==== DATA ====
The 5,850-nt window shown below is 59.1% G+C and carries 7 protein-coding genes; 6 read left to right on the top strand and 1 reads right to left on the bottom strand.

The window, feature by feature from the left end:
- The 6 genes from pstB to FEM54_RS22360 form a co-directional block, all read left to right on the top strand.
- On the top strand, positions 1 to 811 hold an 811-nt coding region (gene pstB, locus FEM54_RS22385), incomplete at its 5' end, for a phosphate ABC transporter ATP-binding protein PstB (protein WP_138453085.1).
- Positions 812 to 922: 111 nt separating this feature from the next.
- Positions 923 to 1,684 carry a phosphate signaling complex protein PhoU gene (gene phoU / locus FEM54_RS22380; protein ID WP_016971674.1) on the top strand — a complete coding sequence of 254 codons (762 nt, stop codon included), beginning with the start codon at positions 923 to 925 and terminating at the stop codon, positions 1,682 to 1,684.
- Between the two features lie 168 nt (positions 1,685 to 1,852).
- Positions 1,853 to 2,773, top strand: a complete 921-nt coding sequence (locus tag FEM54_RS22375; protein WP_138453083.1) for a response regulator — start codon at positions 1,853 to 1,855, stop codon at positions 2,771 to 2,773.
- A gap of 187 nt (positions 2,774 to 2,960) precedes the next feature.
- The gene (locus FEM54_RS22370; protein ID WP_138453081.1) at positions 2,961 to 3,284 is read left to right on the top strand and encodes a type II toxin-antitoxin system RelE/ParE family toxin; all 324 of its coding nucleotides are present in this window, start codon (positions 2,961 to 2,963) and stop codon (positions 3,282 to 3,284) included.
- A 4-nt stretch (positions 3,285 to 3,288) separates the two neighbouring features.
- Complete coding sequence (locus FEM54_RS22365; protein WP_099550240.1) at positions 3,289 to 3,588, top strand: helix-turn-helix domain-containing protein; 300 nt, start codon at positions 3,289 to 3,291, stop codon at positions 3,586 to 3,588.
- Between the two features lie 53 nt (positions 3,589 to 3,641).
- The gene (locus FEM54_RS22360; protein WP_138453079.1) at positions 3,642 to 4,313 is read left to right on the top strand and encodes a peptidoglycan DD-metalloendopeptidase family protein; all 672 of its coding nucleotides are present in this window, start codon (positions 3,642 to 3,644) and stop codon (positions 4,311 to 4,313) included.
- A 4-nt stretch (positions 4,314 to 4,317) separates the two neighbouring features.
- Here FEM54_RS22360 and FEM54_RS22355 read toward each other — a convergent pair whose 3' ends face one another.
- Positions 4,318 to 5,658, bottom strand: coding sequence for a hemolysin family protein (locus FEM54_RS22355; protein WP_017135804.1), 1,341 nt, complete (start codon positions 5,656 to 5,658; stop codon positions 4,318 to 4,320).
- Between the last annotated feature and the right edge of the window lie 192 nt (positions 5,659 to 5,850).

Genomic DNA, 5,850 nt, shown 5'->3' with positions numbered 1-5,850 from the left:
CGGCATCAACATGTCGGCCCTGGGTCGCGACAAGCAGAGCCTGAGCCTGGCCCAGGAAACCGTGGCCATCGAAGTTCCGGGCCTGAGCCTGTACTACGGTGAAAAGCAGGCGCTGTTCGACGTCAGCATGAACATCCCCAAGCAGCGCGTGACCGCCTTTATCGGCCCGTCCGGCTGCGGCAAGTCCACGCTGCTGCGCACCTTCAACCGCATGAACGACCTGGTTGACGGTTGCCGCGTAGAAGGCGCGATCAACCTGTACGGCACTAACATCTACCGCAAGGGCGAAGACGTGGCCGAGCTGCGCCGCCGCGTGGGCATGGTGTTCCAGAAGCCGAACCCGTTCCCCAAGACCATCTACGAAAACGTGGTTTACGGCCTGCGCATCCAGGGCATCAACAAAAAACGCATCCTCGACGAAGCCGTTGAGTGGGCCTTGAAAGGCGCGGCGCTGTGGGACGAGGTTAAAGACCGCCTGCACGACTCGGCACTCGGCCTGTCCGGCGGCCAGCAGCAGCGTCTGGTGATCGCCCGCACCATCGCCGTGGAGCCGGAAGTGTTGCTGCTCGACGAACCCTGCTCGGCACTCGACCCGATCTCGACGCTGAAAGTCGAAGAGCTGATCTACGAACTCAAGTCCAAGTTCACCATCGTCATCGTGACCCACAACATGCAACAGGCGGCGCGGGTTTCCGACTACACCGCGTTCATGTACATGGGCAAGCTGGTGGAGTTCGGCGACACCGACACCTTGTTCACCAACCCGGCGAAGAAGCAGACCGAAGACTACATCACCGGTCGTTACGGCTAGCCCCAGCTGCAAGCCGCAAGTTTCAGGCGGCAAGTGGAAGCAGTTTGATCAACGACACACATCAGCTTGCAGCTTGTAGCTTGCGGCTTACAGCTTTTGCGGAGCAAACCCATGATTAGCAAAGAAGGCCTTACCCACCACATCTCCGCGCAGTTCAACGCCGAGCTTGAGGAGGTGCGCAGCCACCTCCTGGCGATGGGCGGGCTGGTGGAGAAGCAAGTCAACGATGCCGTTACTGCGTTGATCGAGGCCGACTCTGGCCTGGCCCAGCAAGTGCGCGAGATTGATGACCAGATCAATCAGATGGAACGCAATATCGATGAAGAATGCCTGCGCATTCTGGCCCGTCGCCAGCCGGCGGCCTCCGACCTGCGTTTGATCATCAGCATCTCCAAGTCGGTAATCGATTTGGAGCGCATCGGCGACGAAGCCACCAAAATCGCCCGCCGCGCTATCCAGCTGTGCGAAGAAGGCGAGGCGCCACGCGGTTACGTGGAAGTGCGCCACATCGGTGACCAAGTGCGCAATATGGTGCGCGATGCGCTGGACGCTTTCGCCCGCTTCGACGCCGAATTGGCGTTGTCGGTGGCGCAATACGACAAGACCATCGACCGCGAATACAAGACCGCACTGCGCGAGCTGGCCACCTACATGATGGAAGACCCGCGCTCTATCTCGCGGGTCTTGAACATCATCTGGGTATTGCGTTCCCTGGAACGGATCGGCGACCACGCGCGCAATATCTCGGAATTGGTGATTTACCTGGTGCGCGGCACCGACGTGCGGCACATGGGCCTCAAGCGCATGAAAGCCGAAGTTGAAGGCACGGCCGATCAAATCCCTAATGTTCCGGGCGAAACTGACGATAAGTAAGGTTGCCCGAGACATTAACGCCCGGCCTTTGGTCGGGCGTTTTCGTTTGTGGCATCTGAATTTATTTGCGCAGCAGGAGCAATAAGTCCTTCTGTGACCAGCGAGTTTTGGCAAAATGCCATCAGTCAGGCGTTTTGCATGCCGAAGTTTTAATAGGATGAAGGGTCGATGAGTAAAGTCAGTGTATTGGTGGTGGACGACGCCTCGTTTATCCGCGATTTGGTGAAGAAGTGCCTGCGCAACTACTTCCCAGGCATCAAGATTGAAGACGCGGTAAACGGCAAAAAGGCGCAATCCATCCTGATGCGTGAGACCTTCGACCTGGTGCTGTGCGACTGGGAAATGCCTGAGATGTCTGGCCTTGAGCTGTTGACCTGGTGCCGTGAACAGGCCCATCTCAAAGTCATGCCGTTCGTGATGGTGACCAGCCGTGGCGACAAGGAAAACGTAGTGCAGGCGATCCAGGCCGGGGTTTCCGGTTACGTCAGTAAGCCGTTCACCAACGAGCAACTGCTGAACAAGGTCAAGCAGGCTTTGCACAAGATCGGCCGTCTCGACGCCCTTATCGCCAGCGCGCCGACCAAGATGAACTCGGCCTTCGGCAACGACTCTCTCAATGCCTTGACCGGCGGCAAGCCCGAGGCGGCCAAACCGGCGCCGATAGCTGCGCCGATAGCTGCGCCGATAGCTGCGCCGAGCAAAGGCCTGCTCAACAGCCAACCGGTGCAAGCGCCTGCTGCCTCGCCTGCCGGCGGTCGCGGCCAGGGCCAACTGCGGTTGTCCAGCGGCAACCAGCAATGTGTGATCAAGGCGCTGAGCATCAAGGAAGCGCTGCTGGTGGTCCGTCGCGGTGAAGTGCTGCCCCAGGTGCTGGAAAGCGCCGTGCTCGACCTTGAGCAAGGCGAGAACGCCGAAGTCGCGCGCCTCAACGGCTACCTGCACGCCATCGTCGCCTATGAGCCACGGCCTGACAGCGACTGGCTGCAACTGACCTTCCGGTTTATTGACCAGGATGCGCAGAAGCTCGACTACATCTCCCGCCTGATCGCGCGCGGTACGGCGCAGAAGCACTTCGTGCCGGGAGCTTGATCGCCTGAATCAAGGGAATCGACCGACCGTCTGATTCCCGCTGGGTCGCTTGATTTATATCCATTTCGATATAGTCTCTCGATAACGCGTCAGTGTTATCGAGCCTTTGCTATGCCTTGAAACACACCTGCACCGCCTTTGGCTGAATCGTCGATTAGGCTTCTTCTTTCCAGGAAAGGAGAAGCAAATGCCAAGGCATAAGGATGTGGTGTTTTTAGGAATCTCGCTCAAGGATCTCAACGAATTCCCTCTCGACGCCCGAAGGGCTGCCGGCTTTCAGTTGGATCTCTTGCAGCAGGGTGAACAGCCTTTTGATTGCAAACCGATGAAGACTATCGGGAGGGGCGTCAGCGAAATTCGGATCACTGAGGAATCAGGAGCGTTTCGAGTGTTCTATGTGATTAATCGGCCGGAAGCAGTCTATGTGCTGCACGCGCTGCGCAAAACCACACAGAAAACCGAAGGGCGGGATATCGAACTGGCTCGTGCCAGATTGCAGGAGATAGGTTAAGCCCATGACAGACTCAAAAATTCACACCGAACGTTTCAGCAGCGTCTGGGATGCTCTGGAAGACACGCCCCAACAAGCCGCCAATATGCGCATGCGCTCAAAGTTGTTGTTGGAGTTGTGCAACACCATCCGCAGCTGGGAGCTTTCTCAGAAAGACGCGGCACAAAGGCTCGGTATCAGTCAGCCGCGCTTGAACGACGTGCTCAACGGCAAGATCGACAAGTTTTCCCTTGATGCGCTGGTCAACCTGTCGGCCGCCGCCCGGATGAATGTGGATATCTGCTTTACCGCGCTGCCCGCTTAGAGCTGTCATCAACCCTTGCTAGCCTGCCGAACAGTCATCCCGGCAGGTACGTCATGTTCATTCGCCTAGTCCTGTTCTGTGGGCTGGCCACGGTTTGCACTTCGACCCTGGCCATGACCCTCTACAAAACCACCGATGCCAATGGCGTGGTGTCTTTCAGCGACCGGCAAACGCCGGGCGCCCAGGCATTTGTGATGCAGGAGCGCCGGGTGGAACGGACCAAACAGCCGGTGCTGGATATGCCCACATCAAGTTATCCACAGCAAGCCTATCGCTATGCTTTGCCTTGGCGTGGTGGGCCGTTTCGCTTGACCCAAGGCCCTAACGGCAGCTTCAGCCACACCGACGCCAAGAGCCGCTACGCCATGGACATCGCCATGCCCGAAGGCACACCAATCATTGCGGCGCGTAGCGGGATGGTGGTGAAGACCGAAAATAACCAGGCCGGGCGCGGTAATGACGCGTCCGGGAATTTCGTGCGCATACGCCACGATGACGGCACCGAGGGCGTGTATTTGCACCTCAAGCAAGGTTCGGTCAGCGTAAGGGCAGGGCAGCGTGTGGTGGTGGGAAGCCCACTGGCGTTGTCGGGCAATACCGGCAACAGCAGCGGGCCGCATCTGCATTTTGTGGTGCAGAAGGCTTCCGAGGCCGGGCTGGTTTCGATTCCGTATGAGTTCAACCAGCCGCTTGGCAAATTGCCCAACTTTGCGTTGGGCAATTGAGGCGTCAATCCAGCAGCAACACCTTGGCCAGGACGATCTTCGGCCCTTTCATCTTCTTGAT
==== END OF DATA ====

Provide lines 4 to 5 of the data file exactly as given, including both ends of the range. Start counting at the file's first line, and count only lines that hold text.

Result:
- On the top strand, positions 1 to 811 hold an 811-nt coding region (gene pstB, locus FEM54_RS22385), incomplete at its 5' end, for a phosphate ABC transporter ATP-binding protein PstB (protein WP_138453085.1).
- Positions 812 to 922: 111 nt separating this feature from the next.